Progarchives, the progressive rock ultimate discography
Deep Purple - Fireball CD (album) cover


Deep Purple



3.79 | 853 ratings

From, the ultimate progressive rock music website

The Quiet One
Prog Reviewer
5 stars In(on) Fire!

Deep Purple's Fireball, as you should already know, was released between their 2 monumental albums, In Rock and Machine Head. Fireball left the rawness of In Rock behind, and showed a more cooled down band, Ritchie leaving the heavy riffs behind, letting Jon, Roger and Ian(Paice) in charge of the heavy parts of the album, this obviously leading the album to be not that heavy, a bit more groovy and eclectic. While Ian Gillan, was still quite of a newbie in the band, he had showed stardom in the previous album with the classic Child in Time, so here he doesn't ''show off'', however this doesn't mean his vocals ain't strong.

The album starts off with the well-known title track, having as stand-outs Ian Paice's fierceful drumming all through the song and Roger's short but powerful Rickenbacker solo. The song itself is very energetic, and very straight-forward hard rock, something the album won't be consistent at. With the next song, No No No, Deep Purple adds some funk influences, mainly due to Roger's groovy bass, and Jon Lord's fascinating Hammond-Organ solo, which grows from subtle, low-key notes to powerful chords, which just commands you to do your typical 'air-hammond' show, and go crazy. While No No No follows a repetitive patern, it's truly one of Deep Purple's finest.

Follows up another groovy-stylish hard rock song, this one called Demon's Eye, showing Ian Gillan's low-key singing which grabs the listener instantly, as well as a catchy bass/guitar riff which is persistent all throughout the song. After these 3 rock tunes, one less heavier than the other, follows up a very unexpected country-esque tune called Anyone's Daughter, this time with Gillan almost ''talk-singing'' style, as well as featuring the surprising subtle rythm and Ritchie's soft guitar. It's a fun song nonetheless, making the album a bit more eclectic in style, as well as not making it monotone.

Now to side 2 of the original LP release, which opens with another powerful rocker, this time prog-tinged, called The Mule. Just like Side's 1 opener, the title track, The Mule also is lead by Paice's powerful drumming, however like I mentioned before, The Mule has some Prog relation due to Jon Lord's odd use of his organ, showing a almost spacey side of him. However it will be short until Deep Purple appears with a totally full blown Prog track, which is the following one to The Mule, called Fools, which in this one In Rock's rawness re-appears, just that this time it's shared by slow instrumental passages, which show clearly the band exploring through Prog territory.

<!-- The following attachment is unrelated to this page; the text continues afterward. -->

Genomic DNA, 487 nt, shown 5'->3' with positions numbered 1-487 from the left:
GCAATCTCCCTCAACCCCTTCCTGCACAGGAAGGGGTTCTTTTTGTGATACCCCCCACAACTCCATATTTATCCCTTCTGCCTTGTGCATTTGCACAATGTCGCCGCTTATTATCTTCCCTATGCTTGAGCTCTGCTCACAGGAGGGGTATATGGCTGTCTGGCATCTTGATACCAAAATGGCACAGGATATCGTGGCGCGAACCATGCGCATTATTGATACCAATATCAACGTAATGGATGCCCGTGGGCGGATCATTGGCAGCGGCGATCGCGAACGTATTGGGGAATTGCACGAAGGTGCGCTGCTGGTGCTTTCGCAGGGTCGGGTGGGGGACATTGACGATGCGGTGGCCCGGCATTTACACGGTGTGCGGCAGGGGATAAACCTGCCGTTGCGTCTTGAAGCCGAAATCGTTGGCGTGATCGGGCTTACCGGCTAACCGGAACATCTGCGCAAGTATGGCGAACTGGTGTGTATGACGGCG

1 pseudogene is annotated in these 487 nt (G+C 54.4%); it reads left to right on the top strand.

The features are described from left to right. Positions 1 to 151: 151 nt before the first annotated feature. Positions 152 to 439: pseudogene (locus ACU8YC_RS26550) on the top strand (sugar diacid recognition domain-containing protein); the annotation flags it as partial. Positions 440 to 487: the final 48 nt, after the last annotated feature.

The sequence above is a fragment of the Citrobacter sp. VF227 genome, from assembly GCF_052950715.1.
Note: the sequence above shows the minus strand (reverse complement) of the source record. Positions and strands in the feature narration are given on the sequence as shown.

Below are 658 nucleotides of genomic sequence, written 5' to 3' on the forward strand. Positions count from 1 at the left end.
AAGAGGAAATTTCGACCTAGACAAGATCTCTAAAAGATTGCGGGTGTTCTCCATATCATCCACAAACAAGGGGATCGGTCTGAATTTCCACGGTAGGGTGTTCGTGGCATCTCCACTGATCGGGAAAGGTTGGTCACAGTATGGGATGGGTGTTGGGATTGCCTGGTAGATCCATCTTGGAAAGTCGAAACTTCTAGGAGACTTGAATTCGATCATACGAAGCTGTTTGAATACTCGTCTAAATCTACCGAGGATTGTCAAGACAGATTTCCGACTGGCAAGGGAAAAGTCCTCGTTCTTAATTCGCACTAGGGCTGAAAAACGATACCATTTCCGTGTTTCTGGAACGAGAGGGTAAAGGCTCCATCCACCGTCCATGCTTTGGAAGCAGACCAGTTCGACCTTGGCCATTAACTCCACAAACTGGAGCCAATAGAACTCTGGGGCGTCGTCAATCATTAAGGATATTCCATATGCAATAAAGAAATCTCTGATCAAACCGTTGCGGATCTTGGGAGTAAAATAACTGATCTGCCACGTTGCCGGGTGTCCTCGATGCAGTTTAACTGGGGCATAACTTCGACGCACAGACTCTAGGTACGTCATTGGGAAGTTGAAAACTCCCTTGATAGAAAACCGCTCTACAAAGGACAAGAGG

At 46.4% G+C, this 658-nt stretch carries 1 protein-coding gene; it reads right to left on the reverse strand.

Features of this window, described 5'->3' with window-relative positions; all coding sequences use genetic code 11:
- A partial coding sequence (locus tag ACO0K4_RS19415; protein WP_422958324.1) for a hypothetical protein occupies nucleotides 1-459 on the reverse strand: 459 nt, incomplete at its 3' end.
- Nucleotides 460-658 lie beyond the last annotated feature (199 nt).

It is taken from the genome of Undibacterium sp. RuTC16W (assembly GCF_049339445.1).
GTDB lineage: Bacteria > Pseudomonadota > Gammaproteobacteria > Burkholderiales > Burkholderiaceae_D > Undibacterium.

The album ends up with No One Came, featuring a irresistable, groovy, though heavy, rythm and riff, as well as a groovy organ solo which is truly essential for the song. However the last seconds feature a very odd 'backwards piano' solo, which is quite annoying and un-necessary. Though definitely a energetic ending, which is truly great. As far as the remaster with bonus tracks goes, I find them pretty lame and worthless, with the exception of the classic Strange Kind of Woman, and the B-side of it, I'm Alone which is in the heights of Demon's Eye.

Now I'll quote some thoughts of the members of Deep Purple about this album: ''Unfortunately it fell between two very good albums and therefore might seem to pale in comparison. Taken on its own I think its a very good hard rock album'' Jon Lord; ''I thought we kept our progressive standards with that album(Fireball) and I am proud of the material'' ''It was lyrically and melodically more adventurous...'' Ian Gillan; ''...we didn't really have time to write consistently good songs'' Ian Paice; ''It's certainly mellower'' Roger Glover; and finally the most displeased member said: ''I got kind of bitter and threw ideas to the group that I had thought up on the spur of the moment'' and ''There are only 3 tracks that I think are good - No No No, Fools and Fireball itself'' Ritchie Blackmore.

In conclusion I can only add that besides what members of the band think about it, I consider it as one of their best efforts, from both views, from the Progressive view and Hard Rock view, as very well Ian Gillan said. Highly recomended for fans of 70's Hard Rock, Proto-Heavy Prog, and of the Hammond-Organ.

The Quiet One | 5/5 |


As a registered member (register here if not), you can post rating/reviews (& edit later), comments reviews and submit new albums.

You are not logged, please complete authentication before continuing (use forum credentials).

Forum user
Forum password

Share this DEEP PURPLE review

Social review comments () BETA

Review related links

Copyright Prog Archives, All rights reserved. | Legal Notice | Privacy Policy | Advertise | RSS + syndications

Other sites in the MAC network: — jazz music reviews and archives | — metal music reviews and archives

Donate monthly and keep PA fast-loading and ad-free forever.